When our favorite "Parks and Recreation” characters Tom and Donna endorsed extreme self-care, coining the term “treat yo'self” back in 2011, millennials latched on to the concept and ran with it. From weekly massages, $250 haircuts and mindfulness meditation retreats in Bali, to smaller, sometimes free, investments like crystal-infused bath soaks, macrobiotic smoothie bowls, journaling and yoga, we’ve realized the value in taking a holistic approach to self-care.
Older generations may call it self-indulgence, but we’re sensitive to the world and understand that we can only be our best selves if we’re nourishing our minds and bodies. And for millennial moms-to-be, self-care is more important than ever.
Being pregnant is exciting, powerful and miraculous in a life-changing, supernatural kind of way. But it’s also overwhelming, stressful, sometimes scary and — whether you’re a first-time mom or a seasoned one — a brand-new experience that is unique to you. Thanks to hormones that affect both your mind and body, pregnancy is literally ALL THE FEELS.
Developing a self-care practice through my first pregnancy has allowed me to surrender to the ebb and flow of this incredible process, stay connected to myself and my baby and minimize stress to create a safe and healthy space for her to grow. But with so much pressure to be the perfect mom, self-care can be hard to navigate.
There are obvious ways to practice self-care like eating well, getting plenty of rest, maintaining your exercise routine and seeing a chiropractor or massage therapist who specializes in prenatal care — all of which can be incredibly helpful. And then there are things you’ll learn by paying closer attention to what makes you feel good and what doesn’t. These three practices are what made the biggest difference for me:
Avoid information overload
Women were giving birth long before the internet and by now we’re pros at it. There’s no rule that says you must consume every book, podcast and birth video to ensure you’re doing everything “right.” With so much information available — much of which isn’t consistent — it’s easy to stress out. So cut back on your research. After experiencing pregnancy-preparedness-burnout myself, I made a rule to consult my doctor about specific questions, read the one book recommended to me by my doula and leave the rest up to my own intuition.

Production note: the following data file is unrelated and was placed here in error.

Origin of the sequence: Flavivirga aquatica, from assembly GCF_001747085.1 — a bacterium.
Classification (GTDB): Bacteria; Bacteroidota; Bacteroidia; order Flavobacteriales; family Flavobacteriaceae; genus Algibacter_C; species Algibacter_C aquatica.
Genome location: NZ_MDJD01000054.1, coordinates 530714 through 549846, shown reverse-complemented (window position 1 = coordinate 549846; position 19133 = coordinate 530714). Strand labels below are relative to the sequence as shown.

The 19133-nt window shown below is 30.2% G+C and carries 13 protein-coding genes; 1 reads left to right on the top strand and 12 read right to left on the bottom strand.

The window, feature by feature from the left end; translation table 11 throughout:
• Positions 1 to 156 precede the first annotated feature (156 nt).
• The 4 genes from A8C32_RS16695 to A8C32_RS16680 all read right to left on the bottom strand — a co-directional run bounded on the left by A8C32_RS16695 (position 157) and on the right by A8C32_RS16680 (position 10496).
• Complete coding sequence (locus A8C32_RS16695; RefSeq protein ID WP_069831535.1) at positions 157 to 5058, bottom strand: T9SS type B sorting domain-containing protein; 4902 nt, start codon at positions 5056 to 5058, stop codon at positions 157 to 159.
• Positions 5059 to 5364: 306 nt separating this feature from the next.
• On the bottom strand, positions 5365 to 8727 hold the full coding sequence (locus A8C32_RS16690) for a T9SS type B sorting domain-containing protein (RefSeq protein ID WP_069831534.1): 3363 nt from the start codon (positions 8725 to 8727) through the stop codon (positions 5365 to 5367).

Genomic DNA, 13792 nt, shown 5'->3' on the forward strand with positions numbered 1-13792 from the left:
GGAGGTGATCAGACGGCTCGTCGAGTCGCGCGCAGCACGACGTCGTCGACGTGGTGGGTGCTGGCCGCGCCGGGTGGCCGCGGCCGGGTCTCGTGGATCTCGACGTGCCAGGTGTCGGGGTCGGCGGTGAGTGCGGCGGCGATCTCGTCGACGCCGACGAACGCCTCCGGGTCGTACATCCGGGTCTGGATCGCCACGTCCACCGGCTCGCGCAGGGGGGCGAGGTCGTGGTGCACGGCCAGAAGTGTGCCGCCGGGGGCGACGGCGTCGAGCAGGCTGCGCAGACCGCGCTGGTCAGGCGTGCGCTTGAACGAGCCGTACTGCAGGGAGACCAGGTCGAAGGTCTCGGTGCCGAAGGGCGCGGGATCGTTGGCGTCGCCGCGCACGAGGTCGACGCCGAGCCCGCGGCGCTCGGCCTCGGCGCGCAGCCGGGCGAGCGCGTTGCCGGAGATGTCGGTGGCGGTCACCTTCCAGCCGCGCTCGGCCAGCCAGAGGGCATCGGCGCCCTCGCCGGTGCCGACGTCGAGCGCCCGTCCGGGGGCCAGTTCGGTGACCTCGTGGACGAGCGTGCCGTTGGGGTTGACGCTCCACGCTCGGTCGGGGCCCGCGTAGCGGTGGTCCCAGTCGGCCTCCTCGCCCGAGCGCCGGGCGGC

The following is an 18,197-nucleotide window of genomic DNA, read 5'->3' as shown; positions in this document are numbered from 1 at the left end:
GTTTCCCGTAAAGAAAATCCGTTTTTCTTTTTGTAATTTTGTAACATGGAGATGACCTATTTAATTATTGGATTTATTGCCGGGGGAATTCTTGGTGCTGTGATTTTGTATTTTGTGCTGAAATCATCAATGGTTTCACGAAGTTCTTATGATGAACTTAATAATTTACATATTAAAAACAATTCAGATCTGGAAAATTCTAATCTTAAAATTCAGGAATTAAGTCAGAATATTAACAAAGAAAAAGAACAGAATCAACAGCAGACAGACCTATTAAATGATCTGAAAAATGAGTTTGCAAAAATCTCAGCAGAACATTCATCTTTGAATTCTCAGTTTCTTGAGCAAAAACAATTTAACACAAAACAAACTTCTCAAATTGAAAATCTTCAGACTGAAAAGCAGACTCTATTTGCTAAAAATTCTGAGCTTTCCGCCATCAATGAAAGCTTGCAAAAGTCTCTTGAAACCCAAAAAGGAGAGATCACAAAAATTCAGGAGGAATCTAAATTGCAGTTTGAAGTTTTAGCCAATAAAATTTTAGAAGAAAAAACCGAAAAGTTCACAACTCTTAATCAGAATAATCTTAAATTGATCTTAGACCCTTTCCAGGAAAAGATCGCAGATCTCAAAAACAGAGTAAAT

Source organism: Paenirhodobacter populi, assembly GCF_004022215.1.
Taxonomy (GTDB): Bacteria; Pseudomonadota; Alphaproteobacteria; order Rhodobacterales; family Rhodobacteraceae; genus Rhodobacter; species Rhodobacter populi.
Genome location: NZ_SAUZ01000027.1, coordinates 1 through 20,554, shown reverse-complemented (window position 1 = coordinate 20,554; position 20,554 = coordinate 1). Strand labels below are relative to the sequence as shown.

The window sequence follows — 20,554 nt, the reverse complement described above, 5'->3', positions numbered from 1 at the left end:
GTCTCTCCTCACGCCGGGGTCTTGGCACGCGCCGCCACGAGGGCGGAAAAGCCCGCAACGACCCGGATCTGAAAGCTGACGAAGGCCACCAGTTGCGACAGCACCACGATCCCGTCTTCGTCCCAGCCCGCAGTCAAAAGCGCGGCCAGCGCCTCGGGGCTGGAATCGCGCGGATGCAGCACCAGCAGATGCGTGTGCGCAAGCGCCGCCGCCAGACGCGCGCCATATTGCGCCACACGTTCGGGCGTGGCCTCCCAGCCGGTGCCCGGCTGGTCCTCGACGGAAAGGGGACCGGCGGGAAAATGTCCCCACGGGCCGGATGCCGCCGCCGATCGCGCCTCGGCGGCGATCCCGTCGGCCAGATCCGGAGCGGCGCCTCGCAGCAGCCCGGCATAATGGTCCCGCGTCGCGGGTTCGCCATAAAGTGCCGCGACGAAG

Don’t compare yourself to others
Comparing yourself to other moms, especially Instagram moms (you know the ones: 17.8K followers, perfectly styled, afford-ers of $1,000 cribs and 19 different baby wraps) will only make you feel inadequate or give you a bad case of FOMO. Regardless of whether you choose to birth naturally or an epidural, have a perfectly coordinated boho chic nursery or develop an extreme ice-cream sandwich habit (like I did), remember to trust yourself: You were made to do this.
Make time to tune in
Create a ritual (or several!) to help you tune in to your mind, body and baby. Keep a journal to record and make sense of the new thoughts and feelings you’re experiencing and track your physical changes. Sign up for a prenatal yoga class; I found the camaraderie just as meaningful as the physical exercise and loved the opportunity to check in with my body. Take a nightly walk or warm bath and use this time to talk to your baby, self-reflect and be in the moment.
So, put your phone down, focus on your actual needs instead of the ones imposed on you by others, be kind to yourself and enjoy it. You got this, mama.